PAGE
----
Take potatoes. The whole potato you buy in the produce aisle isn’t processed at all, and canned potatoes are minimally processed. But potato chips and frozen hash browns are ultra-processed.

Why Ultra-Processed Foods Might Be Bad for Brain Health

The study wasn’t designed to prove whether or how ultra-processed foods might directly cause cognitive decline or stroke but simply looked for an association.

But researchers do have theories about why ultra-processed food might pose a risk to cognitive function. It’s possible that substances used to process foods and give them a long shelf life might be bad for the brain, says Glen Finney, MD, a professor and the director of the memory and cognition program at Geisinger Health in Wilkes-Barre, Pennsylvania.

“There are often chemicals and other substances added to ultra-processed foods that are different from what we would have eaten in traditionally prepared foods, and some of those may have brain health risks,” says Dr. Finney, who wasn’t involved in the new study. “It’s still something that we need to know more about.”

Beyond this, ultra-processed foods tend to provide a lot of calories from unhealthy ingredients, says Yu Chen, MPH, PhD, a professor of epidemiology at New York University Grossman School of Medicine in Manhattan who wasn’t involved in the new study.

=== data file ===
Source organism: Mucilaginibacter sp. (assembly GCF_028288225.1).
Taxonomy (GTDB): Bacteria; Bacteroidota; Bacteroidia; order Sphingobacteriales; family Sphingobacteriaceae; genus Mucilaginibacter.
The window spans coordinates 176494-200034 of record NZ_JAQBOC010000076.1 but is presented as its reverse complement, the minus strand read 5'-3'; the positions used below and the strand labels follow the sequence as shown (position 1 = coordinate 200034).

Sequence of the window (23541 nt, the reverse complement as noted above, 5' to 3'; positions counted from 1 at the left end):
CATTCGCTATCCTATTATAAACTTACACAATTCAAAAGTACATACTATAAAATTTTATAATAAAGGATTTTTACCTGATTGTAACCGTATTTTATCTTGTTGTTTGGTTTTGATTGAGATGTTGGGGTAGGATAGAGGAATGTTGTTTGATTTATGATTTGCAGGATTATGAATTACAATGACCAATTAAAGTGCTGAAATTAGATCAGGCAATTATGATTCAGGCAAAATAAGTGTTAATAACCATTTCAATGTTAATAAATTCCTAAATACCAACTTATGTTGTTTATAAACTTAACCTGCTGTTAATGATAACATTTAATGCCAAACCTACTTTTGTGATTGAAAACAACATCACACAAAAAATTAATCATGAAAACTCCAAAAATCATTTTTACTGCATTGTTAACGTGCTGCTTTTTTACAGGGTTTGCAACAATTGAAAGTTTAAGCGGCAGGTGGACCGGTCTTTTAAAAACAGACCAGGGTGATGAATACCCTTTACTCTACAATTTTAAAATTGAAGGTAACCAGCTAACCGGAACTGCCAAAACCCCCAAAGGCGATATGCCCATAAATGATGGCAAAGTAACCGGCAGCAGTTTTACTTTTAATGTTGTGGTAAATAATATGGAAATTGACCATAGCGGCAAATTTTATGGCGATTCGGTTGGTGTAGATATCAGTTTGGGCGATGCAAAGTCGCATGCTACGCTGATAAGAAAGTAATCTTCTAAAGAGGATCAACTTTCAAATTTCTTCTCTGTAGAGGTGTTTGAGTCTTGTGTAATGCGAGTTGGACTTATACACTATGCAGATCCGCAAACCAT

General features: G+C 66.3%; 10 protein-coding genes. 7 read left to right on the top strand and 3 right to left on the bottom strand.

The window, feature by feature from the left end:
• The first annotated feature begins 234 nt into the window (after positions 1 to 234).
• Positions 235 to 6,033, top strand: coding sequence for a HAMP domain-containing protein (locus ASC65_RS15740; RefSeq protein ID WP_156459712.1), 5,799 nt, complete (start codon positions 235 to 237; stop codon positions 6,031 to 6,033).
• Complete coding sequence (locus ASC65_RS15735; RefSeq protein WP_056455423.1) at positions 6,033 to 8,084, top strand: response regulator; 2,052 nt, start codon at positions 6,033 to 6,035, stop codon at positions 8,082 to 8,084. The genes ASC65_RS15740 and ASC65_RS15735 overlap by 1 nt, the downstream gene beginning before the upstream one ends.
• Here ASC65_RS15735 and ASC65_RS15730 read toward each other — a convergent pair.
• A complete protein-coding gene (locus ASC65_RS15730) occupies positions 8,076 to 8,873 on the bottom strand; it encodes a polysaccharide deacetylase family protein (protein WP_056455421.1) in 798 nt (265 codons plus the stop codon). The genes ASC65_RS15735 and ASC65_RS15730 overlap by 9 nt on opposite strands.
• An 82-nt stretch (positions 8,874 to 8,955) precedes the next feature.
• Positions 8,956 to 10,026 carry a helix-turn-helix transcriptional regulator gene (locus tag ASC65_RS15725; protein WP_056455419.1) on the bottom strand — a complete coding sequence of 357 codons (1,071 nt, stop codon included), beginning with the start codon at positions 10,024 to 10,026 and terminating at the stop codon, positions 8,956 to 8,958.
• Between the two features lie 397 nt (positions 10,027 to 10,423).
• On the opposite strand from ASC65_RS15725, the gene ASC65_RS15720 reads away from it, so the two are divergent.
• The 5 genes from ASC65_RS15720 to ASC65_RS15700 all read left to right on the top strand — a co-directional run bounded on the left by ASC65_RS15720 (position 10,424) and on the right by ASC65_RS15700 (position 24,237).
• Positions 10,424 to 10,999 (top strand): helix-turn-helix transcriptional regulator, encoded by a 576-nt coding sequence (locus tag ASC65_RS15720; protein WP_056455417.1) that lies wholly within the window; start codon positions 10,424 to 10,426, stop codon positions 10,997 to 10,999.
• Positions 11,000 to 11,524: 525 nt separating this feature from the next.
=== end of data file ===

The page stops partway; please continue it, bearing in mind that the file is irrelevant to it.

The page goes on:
“These foods contain added ingredients like sugar, salt, fat, artificial colors, and preservatives, as well as substances extracted from foods such as fats and starches,” Dr. Chen says. “Components like fat can trigger inflammation, possibly leading to vascular dysfunction and impacting cognitive functions.”

What’s the Best Way to Eat for a Healthy Brain?

To promote brain health over time, people should limit ultra-processed foods as much as they can and try to incorporate as many whole foods as possible, says Andrew Budson, MD, a professor of neurology at Boston University and a coauthor of Seven Steps to Managing Your Aging Memory.

“Don’t eat processed foods, which can include chips, industrial breads and pastries, packaged sweets and candy, sugar and diet sodas, instant noodles and soups, ready-to-eat meals and frozen dinners, and processed meats such as hot dogs and bologna,” says Budson, who wasn’t involved in the new study.
“Simply eat unprocessed or minimally processed foods, which — when combined with a healthy Mediterranean menu of foods — include fish, olive oil, avocados, whole fruits and vegetables, nuts and beans, and whole grains,” he adds.

Editorial Sources and Fact-Checking

Everyday Health follows strict sourcing guidelines to ensure the accuracy of its content, outlined in our editorial policy. We use only trustworthy sources, including peer-reviewed studies, board-certified medical experts, patients with lived experience, and information from top institutions.

Sources

  1. Bhave V et al. Associations Between Ultra-Processed Food Consumption and Adverse Brain Health Outcomes. Neurology. May 22, 2024.